The best birth control is easy to use and effective, but nearly all of these medications can come with side effects. The Depo-Provera shot, an effective, discreet and easy to use hormonal birth control method that requires a shot once every three months, causes one in particular: Significant weight gain for about 25 percent of the women who use it.
Back in 2009, a large study showed that Depo-Provera was linked to an average weight gain of 11 pounds across all users over three years. However, this was concentrated in only a quarter of the women who used the shot, meaning that the average amount that this subgroup gained was significantly higher.
In a new pilot study of eight healthy women, researchers set out to find out why this occurs. They discovered that the shot led to heightened activity in the parts of the brain that are linked to food cravings, making it harder for women on the medication to resist junk food.
In the course of the study, the women who received the Depo-Provera shot had more activity in parts of the brain that govern appetite when looking at delicious high-calorie foods compared to baseline measurements that were taken before they received the shot.
If these results are confirmed in more wide-ranging studies, it could be that there’s a neural explanation, not a metabolic one, for why some women gain weight on the Depo-Provera shot. The researchers hope that this discovery may also provide women and their healthcare providers with more tools to avoid weight gain while using the birth control method.
What we knew before:
Women who have had the Depo-Provera shot, a contraceptive that lasts for three months and is administered by a healthcare provider, sometimes complain that they gain weight afterward.
Previous studies have tried to understand the mechanisms behind this Depo-linked weight gain, but have come up short. A 2001 study that measured women’s food intake and resting energy expenditure before and after getting the shot found that women’s metabolisms did not change or slow down after getting the Depo-Provera shot.
The study details:
Researchers recruited eight healthy women, aged 18 to 37, who wanted to get on the Depo-Provera shot. To establish baseline measurements, the researchers drew blood from women, weighed them, assessed total body fat and gave them an fMRI brain scan while showing them pictures of food (both high- and low-calorie items) and non-edible objects. These high-calorie foods included cheeseburgers, pasta, ice cream sundaes, candy and chicken wings. Photos of low calorie foods were things like salads and fruits. The non-edible objects were things like bikes, baskets and rocks.
Then they gave them a shot of Depo-Provera.
Eight weeks later, the participants returned to give all the same measurements and view the same images again while getting fMRI scans. The researchers found that there was no significant change in participants when it came to weight, BMI, body fat percentage or hormone levels related to hunger and fullness (ghrelin and leptin, respectively).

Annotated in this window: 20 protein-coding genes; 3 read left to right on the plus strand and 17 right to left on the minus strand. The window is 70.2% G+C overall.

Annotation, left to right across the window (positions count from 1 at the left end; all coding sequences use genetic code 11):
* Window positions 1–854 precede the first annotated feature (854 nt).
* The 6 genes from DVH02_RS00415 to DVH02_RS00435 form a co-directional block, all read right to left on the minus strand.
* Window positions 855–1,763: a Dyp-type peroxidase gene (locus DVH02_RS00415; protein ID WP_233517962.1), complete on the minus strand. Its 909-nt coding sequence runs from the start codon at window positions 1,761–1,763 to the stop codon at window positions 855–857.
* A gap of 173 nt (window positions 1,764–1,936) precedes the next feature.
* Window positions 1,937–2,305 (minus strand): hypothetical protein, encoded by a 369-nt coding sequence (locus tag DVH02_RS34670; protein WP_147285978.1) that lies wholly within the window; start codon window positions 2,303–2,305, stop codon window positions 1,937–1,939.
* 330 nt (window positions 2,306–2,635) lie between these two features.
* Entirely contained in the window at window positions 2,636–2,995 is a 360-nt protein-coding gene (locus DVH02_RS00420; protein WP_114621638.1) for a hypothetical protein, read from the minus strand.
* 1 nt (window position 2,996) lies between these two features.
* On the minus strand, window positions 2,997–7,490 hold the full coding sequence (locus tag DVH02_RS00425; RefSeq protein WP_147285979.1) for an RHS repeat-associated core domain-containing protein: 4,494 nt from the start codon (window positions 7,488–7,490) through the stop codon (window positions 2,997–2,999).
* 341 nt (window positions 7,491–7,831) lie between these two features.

But they did notice a change in the fMRI scans. When viewing the high-calorie foods, there was significantly more blood flow to parts of the brain that govern appetite, food desire, motivation and inhibition -- all parts of the brain that have to do with food cravings. This blood flow was significantly higher than both the participants’ baseline measurements and brain activity levels when viewing low-calorie food or non-edible objects.
What the researcher says:
It’s important to note that this is a very small pilot study of just a handful of women. However, Dr. Penina Segall-Gutierrez, senior author of the study and an associate professor of obstetrics and gynecology at USC, is excited about the possibility for future research on how to mitigate weight gain while on Depo-Provera, as well as a wider understanding of how being on different kinds of hormonal birth control can affect women's brains.
“We’re starting to understand how and why some people gain weight on Depo-Provera as a birth control method,” said Segall-Gutierrez.
Knowing the mechanisms behind the link between the Depo-Provera shot and weight gain could help women be more prepared when they get it, she said.
“This preliminary study really does have the potential to help people who want to use [Depo-Provera] as a birth control method to be able to use it successfully and not gain weight,” said Segall-Gutierrez. “Just as there are behavioral interventions to prevent other diseases, we can tell people hey, you might be more hungry when you’re on Depo."
How this could affect you:
For women who want to use the Depo-Provera shot now, Segall-Gutierrez says they should have a conversation with their doctors about the risks of weight gain and how to avoid it. Now that there is preliminary evidence that the birth control method might have an effect on the brain, doctors can offer more insight beyond the fact that Depo-Provera does not affect metabolism, she said.
"There’s the potential out there that we’ll be able to mitigate the weight gain through anticipatory guidance and just letting people know what to expect," she concluded.
Pfizer, the makers of the Depo-Provera shot, did not immediately respond to a request for comment.